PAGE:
However, you’re now renewing your outsourcing contract. That means that three to five years have passed since the start of your program. Typically, a commercial lease is for between three and five years. If your firm has multiple locations, even if your lease is not up, others leases around the firm may be due. Speak with your procurement and facilities departments. Have you accounted for the space costs? If you continue to outsource, or if you want to bring the project back in-house, are you fully accounting for the space costs? What about other employment costs (health insurance, employment tax, etc.). If you haven’t previously accounted for these costs, but you add them in now… how does that affect the results of your program?
MISSING COSTS: The other side of the coin is that not all costs are always accounted for. If you contracted for a dedicated service, you have learned that you need to visit and audit your facility, in order to ensure that your work is being performed in accordance with the contract terms. If you contracted for a “Cloud” service, you may not feel that a visit is needed. If it is truly a computer based service, where your vendor in turn uses services from other vendors and no one truly knows where your data physically resides, a site visit would not be useful. If the service physically resides in a specific location, you should visit the site. See if there are physical controls, such as a gates, guards and locked doors. Is the building in good physical condition? Inside of the building: are there video cameras, are the facilities clean; do they have fire extinguishers, etc. These are only the most basic features, but unless you see these conditions for yourself, you don’t know if your expectations are being met. When the vendor is in your city, visiting costs are negligible. But when you offshore, you may need to set aside a considerable budget for site visits.
A far more extensive cost that is often forgotten is the cost of termination. If your program requires the termination of staff, you need to know what sort of payments you will make to your staff. In the UK, there is a law called TUPE that determines exactly what you need to pay. In the US, every HR department will have a different way to calculate what you pay. You need to talk to your HR department to estimate the cost. The longer an employee is with you, the lager the payment at termination. In some cases, the cost of termination should be counted when determining the benefits of an outsourcing program. In other cases, it should not. Because these payments can be very high, it is critical that you know what termination costs are, and if they should be part of the benefit equation.
FOREIGN EXCHANGE: When you create an offshore outsourcing program, there is a little understood additional risk. Your contract probably states that you will pay in your local currency, for example, Dollars if you are in the US. Let’s say that your offshore program is in India, and is run by a vendor that is largely based in India. Then most of the costs for your vendor will be paid in Rupees, the currency of India. For reasons that have nothing to do with your vendor or your program, both the Dollar and the Rupee will change in value, perhaps by a large amount. In the last five years, the exchange rate between the two currencies has varied from 39 to 56 Rupees to the dollar. That’s a difference of 45%. Even if your program had absolutely no inflation of increase currencies could have increased or decreased your costs by 45%. Foreign exchange rates are almost a random factor, given all the factors that can change the value of two different currencies. Even with perfect cost management, the exchange rate could dominate your cost structure. If you have an offshore program, foreign exchange is a factor you must account for, especially when your contract is renewed. How does your next contract mitigate, or at least account for, a big swing in exchange rates?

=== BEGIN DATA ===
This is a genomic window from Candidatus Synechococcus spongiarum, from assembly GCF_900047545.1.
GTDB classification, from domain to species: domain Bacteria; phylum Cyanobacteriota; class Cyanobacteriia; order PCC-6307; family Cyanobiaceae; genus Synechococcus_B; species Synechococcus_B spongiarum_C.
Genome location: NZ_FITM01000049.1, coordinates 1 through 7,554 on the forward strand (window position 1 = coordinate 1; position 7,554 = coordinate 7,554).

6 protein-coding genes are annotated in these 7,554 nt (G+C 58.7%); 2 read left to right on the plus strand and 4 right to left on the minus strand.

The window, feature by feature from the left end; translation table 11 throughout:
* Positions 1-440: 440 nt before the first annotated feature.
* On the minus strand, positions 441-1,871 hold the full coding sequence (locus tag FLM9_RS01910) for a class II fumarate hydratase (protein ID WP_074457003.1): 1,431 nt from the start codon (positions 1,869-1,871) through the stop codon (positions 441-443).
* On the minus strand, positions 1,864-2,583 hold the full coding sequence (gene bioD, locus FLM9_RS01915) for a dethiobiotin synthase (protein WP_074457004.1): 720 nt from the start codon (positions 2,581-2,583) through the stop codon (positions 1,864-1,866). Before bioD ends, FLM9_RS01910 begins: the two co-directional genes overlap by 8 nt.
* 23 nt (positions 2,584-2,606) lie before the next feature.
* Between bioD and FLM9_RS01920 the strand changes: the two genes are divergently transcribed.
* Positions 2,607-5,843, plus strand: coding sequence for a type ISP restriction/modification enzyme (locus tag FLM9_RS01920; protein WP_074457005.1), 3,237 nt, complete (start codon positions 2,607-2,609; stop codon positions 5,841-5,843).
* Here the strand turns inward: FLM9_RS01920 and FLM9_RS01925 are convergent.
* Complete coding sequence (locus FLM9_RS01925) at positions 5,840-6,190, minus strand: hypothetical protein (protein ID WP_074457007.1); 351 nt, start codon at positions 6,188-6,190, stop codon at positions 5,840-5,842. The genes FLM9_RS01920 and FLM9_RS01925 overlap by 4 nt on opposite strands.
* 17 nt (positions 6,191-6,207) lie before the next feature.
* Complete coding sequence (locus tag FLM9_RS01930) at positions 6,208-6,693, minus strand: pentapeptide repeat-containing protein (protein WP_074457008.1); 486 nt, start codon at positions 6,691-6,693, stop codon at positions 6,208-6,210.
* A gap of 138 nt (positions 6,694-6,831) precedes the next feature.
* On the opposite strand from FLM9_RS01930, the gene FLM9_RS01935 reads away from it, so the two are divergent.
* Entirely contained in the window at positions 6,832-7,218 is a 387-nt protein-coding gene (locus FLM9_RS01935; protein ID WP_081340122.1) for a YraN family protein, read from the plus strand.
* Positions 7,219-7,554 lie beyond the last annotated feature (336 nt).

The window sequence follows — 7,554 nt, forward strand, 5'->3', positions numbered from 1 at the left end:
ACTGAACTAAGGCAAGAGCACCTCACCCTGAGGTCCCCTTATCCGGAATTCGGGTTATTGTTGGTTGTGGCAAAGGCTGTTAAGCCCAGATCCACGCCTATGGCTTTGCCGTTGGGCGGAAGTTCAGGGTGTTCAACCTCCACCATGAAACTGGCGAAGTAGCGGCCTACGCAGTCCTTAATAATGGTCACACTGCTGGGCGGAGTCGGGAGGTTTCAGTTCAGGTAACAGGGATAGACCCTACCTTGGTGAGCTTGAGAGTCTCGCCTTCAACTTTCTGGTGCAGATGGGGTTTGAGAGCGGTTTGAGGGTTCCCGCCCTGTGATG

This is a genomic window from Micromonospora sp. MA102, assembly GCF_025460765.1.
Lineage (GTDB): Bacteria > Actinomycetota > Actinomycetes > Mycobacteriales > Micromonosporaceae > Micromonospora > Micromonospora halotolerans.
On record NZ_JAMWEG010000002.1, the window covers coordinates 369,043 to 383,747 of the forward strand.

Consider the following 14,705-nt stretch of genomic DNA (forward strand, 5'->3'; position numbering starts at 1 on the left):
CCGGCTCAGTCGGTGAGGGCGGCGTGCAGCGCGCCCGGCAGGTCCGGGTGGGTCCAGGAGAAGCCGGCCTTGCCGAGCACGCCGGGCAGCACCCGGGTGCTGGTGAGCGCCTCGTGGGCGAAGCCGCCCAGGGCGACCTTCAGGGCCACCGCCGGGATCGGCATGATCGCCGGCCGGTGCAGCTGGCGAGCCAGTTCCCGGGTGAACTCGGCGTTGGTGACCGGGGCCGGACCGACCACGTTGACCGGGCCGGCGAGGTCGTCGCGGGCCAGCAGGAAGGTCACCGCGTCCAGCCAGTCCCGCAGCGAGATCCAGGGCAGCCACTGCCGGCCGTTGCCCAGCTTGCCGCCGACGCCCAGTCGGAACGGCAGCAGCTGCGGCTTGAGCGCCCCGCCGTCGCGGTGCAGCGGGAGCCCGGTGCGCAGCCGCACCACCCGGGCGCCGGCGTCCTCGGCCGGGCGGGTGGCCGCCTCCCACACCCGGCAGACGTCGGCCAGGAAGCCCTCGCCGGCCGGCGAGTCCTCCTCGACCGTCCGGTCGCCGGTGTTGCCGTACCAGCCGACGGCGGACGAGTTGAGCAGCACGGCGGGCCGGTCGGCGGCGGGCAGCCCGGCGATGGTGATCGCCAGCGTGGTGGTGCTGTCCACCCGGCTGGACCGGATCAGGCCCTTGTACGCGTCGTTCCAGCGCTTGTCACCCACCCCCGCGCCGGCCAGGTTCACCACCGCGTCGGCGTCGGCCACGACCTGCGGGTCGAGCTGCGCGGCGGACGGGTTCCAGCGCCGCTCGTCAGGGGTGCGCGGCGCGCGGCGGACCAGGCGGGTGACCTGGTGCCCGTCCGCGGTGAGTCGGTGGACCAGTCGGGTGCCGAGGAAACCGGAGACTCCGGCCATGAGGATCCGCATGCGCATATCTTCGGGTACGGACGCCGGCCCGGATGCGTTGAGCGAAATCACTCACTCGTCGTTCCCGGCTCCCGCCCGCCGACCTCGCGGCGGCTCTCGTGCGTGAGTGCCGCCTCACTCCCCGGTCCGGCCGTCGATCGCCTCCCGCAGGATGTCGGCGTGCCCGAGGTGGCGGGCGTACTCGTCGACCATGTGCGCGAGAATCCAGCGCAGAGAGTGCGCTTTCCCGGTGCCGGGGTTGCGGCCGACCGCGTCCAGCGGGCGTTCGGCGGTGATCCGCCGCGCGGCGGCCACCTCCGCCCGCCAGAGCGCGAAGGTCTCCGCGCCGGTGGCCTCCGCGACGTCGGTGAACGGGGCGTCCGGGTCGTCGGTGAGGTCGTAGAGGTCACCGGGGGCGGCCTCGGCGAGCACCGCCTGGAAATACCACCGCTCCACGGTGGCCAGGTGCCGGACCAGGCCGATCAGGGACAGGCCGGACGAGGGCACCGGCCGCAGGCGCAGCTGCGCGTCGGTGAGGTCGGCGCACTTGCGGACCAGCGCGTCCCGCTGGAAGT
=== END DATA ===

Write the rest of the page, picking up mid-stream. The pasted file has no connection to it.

STAFF ATTRITION: All outsourcing programs can be adversely affected by attrition. The farther away you outsource, the greater the effect of attrition. Why? Because, the closer you are to the “local market” for the skills you are outsourcing, the easier it is to hire individuals with the skills you need… albeit at a higher cost than training your own staff. When you move farther away, especially if you outsource to an offshore location, you may not have access to individuals with the skills you need in the labor market you are building your service. Since you (or your vendor) has to train and educate new employees, every employee who leaves may represent a loss of years of staff development. The reasons why staff leave is either pay or promotional opportunities. If you want to keep staff, creating a bonus pool and even going to the vendor and personally handing out bonuses (or you might call them awards, or fellowships, or something else), can have a tremendous impact on reducing attrition. Because most clients largely ignore offshore staff, they do not feel connected to the account and leave. Personal attention, traveling to the work site, having “events” with the workers, all have a highly positive effect on productivity and retention. Did you have a turnover problem during the 1st contract? Give some thought to award systems, and see that your contract has provisions for authorizing these awards.
There are many costs associated with managing a high quality outsourcing program. Costs and benefits are not fully understood when you first set up your program, which is perfectly fine. When you first set up your service internally, it undoubtedly grew and evolved over a long period of time with mistakes and problems eventually worked out of the system. Likewise, when you then take that service and outsource it to a vendor, you should not expect that your program will run perfectly on day one. Rather, your first contract is when you work out the bugs and get a reasonably working program off the ground. Your next contract is when you make use of what you have learned and build a program that is better than the 1st year, and may be a significant departure… in some way… from the way that you ran things as an in-house program. Now that it is time to renew your contract, are you ready to fix previous problems and move your program to a higher level?